The People (1891)

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This article is about the American socialist newspaper. For other similarly named publications, see The People (disambiguation).

The People was an official organ of the Socialist Labor Party of America (SLP), a weekly newspaper established in New York City in 1891. The paper is best remembered as a vehicle for the ideas of Daniel DeLeon (1852-1914), the dominant ideological leader of the SLP from the 1890s until the time of his death. The paper became a daily in 1900, reverting to weekly publication in 1914 for budgetary reasons. Publication of the paper was moved to Palo Alto, California during its later years, finally terminating publication in 2008. Its 117 years of continuous publication make The People the longest running socialist newspaper in the history of American political radicalism.

Publication history[edit]

Forerunners[edit]

The Workingmen's Party of the United States was established in August 1876, changing its moniker to the more familiar Socialist Labor Party of America at its "National Congress" held in the last days of 1877 in Newark, New Jersey.[1] The members of the organization were predominantly immigrants from Germany throughout its earliest years, although the SLP did maintain 7 English-speaking Sections by the end of 1877.[1]

Bolting trade union-oriented Marxists established a newspaper called The Labor Standard in 1877, although no official English-language publication existed until the governing National Executive Committee established The National Socialist in Cincinnati, Ohio in May 1878.[1] This publication was in existence only a short time before budgetary concerns forced its abrupt termination, with a Chicago newspaper called The Socialist emerging as the main English-language organ of the organization.[1] The party's German-speaking majority were served by a privately owned daily, the New Yorker Volkszeitung (New York People's News), which first saw print in 1878.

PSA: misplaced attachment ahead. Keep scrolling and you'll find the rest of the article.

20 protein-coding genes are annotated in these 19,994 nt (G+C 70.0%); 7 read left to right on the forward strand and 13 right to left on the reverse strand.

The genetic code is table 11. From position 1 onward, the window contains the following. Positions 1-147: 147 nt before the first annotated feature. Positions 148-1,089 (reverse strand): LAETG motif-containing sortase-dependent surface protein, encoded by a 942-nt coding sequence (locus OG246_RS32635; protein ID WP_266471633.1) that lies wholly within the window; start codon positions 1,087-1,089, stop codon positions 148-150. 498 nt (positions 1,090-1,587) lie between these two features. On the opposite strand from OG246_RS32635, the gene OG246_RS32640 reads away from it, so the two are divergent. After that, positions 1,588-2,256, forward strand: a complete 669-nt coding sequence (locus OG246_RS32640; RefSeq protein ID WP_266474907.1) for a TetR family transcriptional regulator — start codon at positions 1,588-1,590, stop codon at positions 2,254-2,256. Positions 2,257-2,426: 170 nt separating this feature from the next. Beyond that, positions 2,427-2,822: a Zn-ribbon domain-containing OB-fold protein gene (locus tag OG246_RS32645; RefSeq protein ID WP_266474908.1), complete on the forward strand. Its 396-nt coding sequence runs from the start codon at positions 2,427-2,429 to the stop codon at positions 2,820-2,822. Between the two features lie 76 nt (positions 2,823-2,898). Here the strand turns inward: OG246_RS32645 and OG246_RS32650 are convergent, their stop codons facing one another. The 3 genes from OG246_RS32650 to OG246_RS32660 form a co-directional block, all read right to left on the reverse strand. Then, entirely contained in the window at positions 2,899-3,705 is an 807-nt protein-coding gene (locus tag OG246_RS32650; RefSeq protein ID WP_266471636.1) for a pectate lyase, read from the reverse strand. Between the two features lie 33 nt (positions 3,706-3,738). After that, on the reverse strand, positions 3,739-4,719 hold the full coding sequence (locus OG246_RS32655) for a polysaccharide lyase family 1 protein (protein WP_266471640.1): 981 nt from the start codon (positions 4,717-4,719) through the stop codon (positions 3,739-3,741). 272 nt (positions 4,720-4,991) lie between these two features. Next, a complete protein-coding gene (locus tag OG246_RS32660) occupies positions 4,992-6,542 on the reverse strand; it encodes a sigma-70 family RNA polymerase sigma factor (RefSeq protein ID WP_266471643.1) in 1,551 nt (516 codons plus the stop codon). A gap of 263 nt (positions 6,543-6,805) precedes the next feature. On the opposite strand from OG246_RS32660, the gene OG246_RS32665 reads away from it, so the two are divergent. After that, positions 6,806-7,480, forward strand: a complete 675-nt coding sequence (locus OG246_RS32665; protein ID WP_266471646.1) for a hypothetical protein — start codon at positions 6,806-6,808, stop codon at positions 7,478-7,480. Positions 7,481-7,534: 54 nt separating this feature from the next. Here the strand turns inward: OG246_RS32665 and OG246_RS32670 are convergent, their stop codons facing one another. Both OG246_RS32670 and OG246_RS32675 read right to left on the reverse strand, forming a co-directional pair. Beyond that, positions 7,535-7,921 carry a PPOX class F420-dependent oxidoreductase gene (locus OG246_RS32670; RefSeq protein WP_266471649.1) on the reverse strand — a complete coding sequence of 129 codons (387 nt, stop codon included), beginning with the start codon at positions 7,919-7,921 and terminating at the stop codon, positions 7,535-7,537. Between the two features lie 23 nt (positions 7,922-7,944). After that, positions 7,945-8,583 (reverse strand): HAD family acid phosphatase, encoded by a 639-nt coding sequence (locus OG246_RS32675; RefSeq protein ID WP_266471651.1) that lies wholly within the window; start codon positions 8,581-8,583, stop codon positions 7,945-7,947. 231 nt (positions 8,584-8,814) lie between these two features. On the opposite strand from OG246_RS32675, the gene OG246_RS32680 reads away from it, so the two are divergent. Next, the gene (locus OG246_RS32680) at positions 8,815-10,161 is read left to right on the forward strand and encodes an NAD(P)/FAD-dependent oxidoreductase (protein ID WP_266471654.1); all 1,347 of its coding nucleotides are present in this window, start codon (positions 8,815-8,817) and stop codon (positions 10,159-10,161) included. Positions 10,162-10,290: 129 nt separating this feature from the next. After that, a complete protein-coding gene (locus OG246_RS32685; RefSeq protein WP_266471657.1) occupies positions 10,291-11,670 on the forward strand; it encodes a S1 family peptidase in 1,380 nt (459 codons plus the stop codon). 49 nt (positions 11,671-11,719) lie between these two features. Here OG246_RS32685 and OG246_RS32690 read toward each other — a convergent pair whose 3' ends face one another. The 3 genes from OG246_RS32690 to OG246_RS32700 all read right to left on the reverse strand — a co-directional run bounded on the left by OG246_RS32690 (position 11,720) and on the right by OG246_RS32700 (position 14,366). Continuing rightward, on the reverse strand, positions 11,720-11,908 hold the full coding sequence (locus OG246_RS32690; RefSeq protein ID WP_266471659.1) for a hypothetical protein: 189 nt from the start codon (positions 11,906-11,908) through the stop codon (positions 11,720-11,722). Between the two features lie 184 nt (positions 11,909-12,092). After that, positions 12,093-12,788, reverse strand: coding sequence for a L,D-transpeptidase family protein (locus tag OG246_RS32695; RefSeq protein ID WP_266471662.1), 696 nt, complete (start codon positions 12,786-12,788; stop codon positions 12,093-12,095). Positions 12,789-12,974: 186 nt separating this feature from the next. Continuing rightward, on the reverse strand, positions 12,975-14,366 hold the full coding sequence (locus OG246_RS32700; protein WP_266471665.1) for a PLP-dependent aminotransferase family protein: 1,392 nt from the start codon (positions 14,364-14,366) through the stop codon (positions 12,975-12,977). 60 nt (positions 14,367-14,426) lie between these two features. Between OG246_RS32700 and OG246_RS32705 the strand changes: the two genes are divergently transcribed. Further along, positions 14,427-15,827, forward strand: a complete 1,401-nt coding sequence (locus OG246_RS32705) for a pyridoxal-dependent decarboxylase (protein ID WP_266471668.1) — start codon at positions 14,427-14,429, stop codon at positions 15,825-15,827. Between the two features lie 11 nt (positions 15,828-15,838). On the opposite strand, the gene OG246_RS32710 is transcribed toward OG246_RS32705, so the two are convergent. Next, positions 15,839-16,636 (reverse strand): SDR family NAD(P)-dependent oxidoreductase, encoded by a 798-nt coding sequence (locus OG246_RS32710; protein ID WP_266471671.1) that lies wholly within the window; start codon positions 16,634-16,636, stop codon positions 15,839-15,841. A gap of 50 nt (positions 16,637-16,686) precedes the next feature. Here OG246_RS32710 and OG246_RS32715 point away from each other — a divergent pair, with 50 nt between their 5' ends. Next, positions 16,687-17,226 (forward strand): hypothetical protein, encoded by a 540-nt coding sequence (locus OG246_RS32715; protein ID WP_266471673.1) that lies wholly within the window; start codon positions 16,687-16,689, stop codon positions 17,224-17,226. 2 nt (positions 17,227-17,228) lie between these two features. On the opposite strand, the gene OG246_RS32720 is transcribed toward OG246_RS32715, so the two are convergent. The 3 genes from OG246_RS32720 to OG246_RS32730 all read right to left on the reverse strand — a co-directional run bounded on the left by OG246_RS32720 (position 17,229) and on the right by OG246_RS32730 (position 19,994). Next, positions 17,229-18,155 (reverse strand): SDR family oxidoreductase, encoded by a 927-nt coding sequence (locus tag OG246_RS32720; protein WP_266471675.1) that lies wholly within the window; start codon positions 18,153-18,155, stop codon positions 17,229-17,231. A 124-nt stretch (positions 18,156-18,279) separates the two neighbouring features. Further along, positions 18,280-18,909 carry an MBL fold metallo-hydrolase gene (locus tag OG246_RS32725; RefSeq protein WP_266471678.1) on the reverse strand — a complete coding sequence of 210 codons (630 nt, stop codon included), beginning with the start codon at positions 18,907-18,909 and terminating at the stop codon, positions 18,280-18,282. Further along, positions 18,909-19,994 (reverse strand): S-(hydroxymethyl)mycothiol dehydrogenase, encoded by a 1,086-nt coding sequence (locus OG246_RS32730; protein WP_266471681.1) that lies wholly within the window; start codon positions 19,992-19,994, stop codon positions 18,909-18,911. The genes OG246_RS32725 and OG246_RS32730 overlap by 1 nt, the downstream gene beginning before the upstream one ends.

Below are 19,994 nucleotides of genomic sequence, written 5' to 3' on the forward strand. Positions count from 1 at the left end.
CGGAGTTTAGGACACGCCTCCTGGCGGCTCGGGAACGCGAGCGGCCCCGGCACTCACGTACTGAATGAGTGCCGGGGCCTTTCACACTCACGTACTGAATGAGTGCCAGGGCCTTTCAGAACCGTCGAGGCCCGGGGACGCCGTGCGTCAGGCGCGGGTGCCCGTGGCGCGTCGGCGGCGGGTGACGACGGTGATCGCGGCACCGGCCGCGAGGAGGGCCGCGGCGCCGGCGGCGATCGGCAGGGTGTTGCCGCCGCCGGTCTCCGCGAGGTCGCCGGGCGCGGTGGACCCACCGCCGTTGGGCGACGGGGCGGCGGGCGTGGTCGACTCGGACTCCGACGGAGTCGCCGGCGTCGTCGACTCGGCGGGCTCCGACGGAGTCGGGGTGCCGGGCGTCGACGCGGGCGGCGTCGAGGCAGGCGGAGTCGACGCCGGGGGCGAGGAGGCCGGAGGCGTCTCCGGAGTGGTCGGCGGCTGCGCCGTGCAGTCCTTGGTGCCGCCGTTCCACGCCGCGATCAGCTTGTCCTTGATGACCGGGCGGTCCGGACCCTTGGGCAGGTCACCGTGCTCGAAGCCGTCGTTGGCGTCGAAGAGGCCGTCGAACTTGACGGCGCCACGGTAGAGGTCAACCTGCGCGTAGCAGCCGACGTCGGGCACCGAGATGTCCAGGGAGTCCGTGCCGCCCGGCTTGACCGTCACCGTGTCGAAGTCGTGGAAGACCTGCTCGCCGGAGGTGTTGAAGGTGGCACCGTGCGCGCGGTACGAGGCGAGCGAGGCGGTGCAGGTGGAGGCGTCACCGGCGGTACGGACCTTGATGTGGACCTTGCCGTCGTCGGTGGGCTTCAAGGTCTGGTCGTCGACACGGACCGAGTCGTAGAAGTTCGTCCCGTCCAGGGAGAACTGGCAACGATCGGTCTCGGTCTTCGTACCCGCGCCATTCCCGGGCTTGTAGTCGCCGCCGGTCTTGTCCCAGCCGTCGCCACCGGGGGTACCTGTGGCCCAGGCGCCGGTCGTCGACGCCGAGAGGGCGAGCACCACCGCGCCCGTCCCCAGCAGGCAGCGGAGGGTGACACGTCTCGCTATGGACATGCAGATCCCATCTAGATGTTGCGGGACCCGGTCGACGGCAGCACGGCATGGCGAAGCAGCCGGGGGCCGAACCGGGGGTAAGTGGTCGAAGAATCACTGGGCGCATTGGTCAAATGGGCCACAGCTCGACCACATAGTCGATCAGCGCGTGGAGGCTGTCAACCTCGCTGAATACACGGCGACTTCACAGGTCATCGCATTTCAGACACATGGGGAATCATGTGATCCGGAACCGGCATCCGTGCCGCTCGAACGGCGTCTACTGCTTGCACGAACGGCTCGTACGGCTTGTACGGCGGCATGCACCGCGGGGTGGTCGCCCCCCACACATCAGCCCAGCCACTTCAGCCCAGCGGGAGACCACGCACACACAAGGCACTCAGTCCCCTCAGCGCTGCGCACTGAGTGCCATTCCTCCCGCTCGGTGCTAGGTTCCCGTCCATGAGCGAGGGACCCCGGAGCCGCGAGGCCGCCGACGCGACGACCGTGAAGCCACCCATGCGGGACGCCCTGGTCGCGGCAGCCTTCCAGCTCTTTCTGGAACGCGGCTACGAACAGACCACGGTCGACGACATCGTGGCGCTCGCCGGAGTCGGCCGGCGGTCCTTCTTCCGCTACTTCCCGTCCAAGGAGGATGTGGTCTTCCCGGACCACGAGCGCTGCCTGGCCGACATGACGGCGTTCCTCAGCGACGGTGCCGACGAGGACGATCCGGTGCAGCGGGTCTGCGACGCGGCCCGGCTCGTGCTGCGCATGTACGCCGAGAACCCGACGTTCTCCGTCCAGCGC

The SLP's English-speaking membership atrophied during the first half of the 1880s and the organization had no official English paper for several years. Instead, the organization launched and briefly maintained an official organ in German, Der Sozialist (The Socialist), published in New York City from 1885 to 1887. It was not until a privately owned weekly, The Workmen's Advocate, debuted in New Haven, Connecticut by the Trades Council of New Haven on September 8, 1883 that the SLP's English-speaking members again had access to a party-oriented newspaper in their own language. It would be this publication from which The People would emerge.[2]

Establishment[edit]

Editor Daniel DeLeon as he appeared in 1902.

Volume 1, number 1 of The People was unveiled on April 5, 1891 as the first party-owned English weekly since termination of The National Socialist. The large broadsheet was produced on the press owned by the association which published the Volkszeitung and Sunday was initially chosen as the weekly publication day.[3] First editor of the publication was Lucien Sanial (1835-1927), a French-born veteran of the socialist movement.[3]